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ENGIE Lab CRIGEN: a call for projects to imagine the future of biomethane analysis

Energy Communities

During ENGIE Innovation Week in June 2016, ENGIE Lab CRIGEN launched a call for projects to identify innovative solutions for testing the quality of biomethane. The call for projects wrapped up in September 2016 after receiving 14 responses from startups, SMEs and research centers. Out of all of the solutions, 7 were selected to pitch for the jury.

Four projects were ultimately selected. Dairo Ballestas (Project Manager at ENGIE Lab CRIGEN) coordinated the call for projects and kindly answered our questions.

Q- Hello Dairo, first of all, why did you launch this call for projects?

Biomethane is a developing sector in France and will be an important part of the energy transition. So the sector’s various stakeholders need simpler, more operational solutions.

ADEME is planning to develop the sector in France, which could involve constructing between 500 and 1400 sites by 2030. Only about 26 exist as of January 2017. Such major growth predictions mean the sector needs to be both profitable and reliable.

Quality control of the biomethane always needs to take place before injection into the network. This is achieved, together with odorization and metering, at the injection station. Some compounds need to be monitored online for regulatory reasons, while others can be checked off-line at a given frequency. The goal is to make these checks cheaper while maintaining technical performance requirements set by gas transporters and distributors.

We launched this call for projects to boost the biomethane analysis sector, to identify innovative solutions and to support their development, based on the needs of the biomethane sector and the network operators.

ENGIE Lab CRIGEN works with many analytical solution providers. For example, we assess analyzers that will then be rolled out by the networks operators: distribution, storage, LNG terminals, etc. We also participate in standardization groups, as well as in international research projects. We are therefore a key contact with these suppliers for helping them adapt their solutions to operators’ needs.

Q - What did you think of the quality of the responses to this call for projects?

We shortlisted 7 of the 14 submitted applications. Those finalists then pitched for a selection committee from ENGIE Lab CRIGEN. Although some projects were somewhat incomplete at the beginning, we worked with the applicants and in the end all of them met the criteria.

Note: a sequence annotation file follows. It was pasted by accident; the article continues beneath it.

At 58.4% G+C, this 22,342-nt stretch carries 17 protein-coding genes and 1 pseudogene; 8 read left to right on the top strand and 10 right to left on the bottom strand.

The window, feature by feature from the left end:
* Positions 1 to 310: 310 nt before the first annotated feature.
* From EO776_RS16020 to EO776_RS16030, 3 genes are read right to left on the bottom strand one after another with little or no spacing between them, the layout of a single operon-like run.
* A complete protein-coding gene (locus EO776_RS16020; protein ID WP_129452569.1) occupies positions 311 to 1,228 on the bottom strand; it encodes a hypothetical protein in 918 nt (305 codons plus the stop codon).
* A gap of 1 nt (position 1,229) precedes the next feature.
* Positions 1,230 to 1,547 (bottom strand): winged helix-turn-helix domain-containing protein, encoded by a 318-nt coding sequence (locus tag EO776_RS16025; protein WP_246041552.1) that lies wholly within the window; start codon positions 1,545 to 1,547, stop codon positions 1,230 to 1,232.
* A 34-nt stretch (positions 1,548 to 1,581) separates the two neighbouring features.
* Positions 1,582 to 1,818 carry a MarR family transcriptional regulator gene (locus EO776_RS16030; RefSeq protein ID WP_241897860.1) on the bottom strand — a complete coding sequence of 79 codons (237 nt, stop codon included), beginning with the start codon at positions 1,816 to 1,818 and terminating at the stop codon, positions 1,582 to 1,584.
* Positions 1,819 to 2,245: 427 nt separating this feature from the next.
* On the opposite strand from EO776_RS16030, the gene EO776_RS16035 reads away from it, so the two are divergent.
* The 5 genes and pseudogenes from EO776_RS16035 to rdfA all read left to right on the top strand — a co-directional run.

We had some very interesting proposals, including in areas somewhat outside the scope of the call. For example, one involved a request for a partnership to install a biomethane site in Brazil. We will look for ways to see how we can work with them and help them develop their project.

Q- What criteria did you use to pick the 4 winners?

The main one was how innovative the solution were and what we could bring to the startups. There were some very interesting projects, a few that were almost ready to be implemented, but we focused on solutions that we could help develop using our expertise.

We also considered the technical performance of the solution and the number of measurable parameters. Lastly, we factored in the total cost of ownership of the measuring device to assess how it could be profitable.

Q- Who are the winners?

We selected two projects that use spectroscopic techniques to measure sulfur compounds and two others that use correlative techniques to measure the thermodynamic parameters of a gas.
We focused on solutions we believe we can help to improve using in house skills.

The 4 winners announced at the end of December are:

  • Blue Industry and Sciences, who measures sulfurous compounds through a spectroscopic laser technique
  • GMACX, who measures sulfur compounds via a UV spectroscopic absorption technique for the Hemera analyzer
  • TNO, who measures thermodynamic parameters and other compounds using capacitive sensors
  • Orbital, Orbital, who measures thermodynamic parameters by correlation, including H2 and O2 levels

Q. - What are you going to do with the four winners?

The winners will work with CRIGEN in 2017. They will be able to use our labs and get help from our technical teams. The goal is to help them develop their solutions and identify next steps that will enable them to meet the needs of operators in the biomethane sector.

For CRIGEN, the call for projects didn’t meet a specific short-term need. Instead, we wanted to raise solutions for the future. For us, all of the exchanges involved have been very interesting, and I think it has also been very useful for project owners to imagine the future.

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